North Korea fulfilled another of its obligations to South Korea and the United States on Tuesday, after Pyongyang reached agreements with the allies in separate summits this year.
The Koreas fully restored a military hotline in the western border area, according to Seoul's Defense Ministry, as was promised under the so-called Panmunjom Declaration -- referring to the first summit between Chairman Kim Jong-un and President Moon Jae-in on April 27.
While critics have pointed out that Pyongyang is yet to take concrete steps towards its main promise of denuclearization, steps such as facilitating border communications are seen as a valuable element of wider peace efforts following decades of hostilities.
"As the western communication line is fully recovered and normalized as part of efforts to enforce the Panmunjom Declaration, this would practically contribute to the two Koreas' efforts to dial down tensions and build trust," a ministry official was quoted as saying by local news agency Yonhap.
The restoration of the hotline, which was severed amid tensions in 2016, required an exemption from the United Nations Security Council, because strict sanctions against North Korea remain in place. The work needed the South to supply equipment which might otherwise have raised concerns.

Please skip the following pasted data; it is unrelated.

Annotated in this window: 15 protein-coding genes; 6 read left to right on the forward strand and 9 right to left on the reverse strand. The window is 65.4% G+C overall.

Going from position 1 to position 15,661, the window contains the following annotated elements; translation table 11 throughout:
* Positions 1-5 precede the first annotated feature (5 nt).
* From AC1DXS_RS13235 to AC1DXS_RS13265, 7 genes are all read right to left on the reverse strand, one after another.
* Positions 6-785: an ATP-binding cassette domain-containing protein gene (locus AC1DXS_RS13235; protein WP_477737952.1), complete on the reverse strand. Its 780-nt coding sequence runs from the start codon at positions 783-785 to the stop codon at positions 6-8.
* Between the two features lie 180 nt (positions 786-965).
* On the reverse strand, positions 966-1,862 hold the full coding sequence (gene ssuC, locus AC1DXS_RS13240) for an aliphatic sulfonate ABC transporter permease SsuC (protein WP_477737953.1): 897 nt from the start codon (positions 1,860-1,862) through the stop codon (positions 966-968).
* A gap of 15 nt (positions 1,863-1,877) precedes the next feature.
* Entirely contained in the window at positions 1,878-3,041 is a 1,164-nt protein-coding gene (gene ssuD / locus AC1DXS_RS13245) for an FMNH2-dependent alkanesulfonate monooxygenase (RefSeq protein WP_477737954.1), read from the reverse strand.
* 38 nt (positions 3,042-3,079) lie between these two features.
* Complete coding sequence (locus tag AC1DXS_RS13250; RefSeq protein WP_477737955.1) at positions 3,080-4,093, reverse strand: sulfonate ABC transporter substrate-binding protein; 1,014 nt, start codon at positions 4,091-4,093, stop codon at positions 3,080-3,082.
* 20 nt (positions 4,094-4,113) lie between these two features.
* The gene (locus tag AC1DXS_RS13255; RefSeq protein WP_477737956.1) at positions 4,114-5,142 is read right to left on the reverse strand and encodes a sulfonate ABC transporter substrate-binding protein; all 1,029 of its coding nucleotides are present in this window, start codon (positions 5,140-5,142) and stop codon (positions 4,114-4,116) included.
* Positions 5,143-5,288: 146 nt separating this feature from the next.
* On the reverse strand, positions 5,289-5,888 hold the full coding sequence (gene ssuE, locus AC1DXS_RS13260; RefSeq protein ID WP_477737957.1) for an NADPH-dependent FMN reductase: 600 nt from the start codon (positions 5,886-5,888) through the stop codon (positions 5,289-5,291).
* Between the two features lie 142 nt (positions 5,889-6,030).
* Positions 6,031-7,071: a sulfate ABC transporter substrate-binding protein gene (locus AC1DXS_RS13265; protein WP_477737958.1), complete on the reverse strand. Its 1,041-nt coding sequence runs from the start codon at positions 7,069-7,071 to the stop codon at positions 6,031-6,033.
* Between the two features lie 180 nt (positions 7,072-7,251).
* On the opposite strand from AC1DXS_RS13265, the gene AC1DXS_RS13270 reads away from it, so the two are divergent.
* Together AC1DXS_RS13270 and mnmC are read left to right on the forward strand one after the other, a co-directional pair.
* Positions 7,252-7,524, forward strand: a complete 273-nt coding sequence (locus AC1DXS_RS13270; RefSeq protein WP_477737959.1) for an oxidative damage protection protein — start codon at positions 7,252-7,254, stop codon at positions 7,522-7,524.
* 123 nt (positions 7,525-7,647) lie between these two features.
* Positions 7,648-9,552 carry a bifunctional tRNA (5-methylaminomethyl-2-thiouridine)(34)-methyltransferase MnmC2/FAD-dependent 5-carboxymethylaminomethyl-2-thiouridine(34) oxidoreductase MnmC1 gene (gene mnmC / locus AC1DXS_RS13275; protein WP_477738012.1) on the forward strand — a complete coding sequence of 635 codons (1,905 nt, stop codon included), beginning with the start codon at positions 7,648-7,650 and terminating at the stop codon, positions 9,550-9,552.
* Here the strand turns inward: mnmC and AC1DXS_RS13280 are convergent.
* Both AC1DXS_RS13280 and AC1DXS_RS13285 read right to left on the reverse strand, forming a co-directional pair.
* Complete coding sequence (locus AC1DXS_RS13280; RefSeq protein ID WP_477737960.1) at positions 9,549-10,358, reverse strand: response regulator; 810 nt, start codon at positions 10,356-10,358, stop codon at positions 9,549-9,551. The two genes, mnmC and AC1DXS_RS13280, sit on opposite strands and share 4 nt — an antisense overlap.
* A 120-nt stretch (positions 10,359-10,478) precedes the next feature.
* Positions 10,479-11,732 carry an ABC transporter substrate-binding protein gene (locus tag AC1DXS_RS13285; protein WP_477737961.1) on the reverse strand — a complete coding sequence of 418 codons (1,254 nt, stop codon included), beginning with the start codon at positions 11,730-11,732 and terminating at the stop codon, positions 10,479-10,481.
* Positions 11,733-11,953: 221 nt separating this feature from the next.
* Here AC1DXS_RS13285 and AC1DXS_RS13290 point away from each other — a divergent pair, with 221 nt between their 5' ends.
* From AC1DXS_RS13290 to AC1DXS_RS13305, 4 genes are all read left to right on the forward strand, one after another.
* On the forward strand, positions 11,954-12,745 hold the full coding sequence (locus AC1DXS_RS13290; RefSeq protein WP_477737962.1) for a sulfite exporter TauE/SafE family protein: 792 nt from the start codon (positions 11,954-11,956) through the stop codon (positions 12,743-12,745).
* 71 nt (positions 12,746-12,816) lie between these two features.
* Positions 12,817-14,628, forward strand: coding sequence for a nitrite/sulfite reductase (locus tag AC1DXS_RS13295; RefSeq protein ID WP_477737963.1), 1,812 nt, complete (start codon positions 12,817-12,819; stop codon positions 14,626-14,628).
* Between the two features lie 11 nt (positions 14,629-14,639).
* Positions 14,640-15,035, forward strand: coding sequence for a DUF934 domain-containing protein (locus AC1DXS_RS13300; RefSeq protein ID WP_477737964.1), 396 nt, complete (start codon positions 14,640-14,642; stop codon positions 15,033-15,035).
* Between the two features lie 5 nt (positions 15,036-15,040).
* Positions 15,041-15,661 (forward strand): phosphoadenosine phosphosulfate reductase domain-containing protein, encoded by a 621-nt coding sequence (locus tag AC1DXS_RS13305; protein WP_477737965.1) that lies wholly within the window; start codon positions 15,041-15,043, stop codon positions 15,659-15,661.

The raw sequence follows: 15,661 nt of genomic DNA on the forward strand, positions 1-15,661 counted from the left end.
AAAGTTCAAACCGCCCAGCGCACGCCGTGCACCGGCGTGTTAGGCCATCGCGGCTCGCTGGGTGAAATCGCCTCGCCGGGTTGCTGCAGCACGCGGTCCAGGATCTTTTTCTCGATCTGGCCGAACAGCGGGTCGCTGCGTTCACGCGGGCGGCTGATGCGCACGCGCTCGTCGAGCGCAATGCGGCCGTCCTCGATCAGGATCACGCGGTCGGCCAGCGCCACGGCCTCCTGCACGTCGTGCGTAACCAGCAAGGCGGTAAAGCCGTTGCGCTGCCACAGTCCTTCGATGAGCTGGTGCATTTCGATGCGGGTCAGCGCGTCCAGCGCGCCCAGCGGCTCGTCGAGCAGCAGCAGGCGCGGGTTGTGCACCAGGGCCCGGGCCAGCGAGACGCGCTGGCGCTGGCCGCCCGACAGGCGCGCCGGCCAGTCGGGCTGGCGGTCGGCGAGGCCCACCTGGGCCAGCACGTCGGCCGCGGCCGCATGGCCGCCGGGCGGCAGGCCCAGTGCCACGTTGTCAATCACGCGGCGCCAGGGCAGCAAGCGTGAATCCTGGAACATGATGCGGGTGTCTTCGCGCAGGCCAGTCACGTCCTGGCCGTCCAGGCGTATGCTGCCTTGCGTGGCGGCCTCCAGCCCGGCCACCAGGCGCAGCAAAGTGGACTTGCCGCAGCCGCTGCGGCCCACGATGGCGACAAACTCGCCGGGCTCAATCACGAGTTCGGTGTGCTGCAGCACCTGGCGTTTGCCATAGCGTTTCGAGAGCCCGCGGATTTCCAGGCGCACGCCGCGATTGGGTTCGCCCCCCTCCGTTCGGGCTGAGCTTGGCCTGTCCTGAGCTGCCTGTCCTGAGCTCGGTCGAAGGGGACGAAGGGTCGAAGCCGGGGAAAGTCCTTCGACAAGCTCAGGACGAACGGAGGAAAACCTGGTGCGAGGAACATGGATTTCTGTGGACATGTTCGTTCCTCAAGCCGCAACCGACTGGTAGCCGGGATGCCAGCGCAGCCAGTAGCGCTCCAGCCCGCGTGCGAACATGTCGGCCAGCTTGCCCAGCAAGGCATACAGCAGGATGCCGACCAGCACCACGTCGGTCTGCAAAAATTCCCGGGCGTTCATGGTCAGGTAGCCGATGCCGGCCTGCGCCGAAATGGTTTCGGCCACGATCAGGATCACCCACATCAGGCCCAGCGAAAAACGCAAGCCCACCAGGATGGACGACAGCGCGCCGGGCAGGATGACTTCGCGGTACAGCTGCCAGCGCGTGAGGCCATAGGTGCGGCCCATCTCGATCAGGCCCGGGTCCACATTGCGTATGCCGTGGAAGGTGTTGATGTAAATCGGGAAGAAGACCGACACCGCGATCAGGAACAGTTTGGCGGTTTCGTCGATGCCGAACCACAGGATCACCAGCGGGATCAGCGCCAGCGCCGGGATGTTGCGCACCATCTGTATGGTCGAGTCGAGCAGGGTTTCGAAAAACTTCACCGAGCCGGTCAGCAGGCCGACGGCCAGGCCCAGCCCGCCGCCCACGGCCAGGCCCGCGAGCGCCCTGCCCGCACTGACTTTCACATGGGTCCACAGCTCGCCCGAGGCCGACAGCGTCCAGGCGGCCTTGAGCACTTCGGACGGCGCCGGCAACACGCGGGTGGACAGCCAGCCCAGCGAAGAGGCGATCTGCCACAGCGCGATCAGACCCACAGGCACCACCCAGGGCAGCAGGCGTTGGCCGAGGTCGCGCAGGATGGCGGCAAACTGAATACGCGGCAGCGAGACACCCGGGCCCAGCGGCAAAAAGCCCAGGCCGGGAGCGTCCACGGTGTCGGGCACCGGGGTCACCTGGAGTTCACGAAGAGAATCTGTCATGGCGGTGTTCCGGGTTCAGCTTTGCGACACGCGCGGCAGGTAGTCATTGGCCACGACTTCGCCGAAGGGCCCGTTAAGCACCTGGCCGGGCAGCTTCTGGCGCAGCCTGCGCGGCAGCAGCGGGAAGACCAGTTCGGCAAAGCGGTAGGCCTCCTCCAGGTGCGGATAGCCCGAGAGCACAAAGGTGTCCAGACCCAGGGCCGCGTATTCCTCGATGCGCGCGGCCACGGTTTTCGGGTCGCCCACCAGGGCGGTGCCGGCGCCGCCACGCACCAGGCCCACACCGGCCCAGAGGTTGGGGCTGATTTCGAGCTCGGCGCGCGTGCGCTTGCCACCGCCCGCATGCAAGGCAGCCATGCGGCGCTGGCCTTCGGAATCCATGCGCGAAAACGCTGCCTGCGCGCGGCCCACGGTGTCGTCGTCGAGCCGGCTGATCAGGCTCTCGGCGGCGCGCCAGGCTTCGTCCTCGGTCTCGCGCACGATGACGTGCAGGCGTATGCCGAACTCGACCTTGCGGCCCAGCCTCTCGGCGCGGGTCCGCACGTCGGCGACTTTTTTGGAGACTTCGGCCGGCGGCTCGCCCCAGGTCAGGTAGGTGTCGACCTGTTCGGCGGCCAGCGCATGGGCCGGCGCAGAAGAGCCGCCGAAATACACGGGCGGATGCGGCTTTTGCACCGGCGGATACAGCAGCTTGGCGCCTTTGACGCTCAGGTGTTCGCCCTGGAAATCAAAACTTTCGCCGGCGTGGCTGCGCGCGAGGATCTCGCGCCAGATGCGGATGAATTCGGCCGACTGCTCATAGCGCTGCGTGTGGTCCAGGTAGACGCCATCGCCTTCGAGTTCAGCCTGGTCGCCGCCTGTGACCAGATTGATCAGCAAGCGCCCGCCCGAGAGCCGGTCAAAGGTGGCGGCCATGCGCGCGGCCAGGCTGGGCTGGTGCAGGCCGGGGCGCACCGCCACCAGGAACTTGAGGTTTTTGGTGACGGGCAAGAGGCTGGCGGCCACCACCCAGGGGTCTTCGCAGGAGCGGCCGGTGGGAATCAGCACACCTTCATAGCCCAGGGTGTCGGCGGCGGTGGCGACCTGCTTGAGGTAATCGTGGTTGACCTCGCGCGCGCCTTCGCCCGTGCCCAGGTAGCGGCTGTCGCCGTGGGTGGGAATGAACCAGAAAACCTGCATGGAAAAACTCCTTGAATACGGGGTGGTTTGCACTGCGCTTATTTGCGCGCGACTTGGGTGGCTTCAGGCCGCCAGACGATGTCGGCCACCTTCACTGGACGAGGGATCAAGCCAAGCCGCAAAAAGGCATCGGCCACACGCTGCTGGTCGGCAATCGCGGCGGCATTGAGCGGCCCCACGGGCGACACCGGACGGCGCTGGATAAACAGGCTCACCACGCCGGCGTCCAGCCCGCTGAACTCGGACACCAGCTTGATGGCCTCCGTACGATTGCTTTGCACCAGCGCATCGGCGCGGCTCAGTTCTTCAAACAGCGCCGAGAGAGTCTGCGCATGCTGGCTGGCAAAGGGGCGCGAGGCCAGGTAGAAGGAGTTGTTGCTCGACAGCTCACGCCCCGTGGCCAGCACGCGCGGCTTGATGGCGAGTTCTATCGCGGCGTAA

Future inter-Korean military plans are set to include reestablishing their eastern hotline and moving artillery units from the border.
The North has also been in talks this week with the U.S. to return the remains of American soldiers who fought in the 1950-53 Korean War.
Kim had agreed to do so "immediately" when he met with U.S. President Donald Trump on June 12.
This article has been adapted from its original source.
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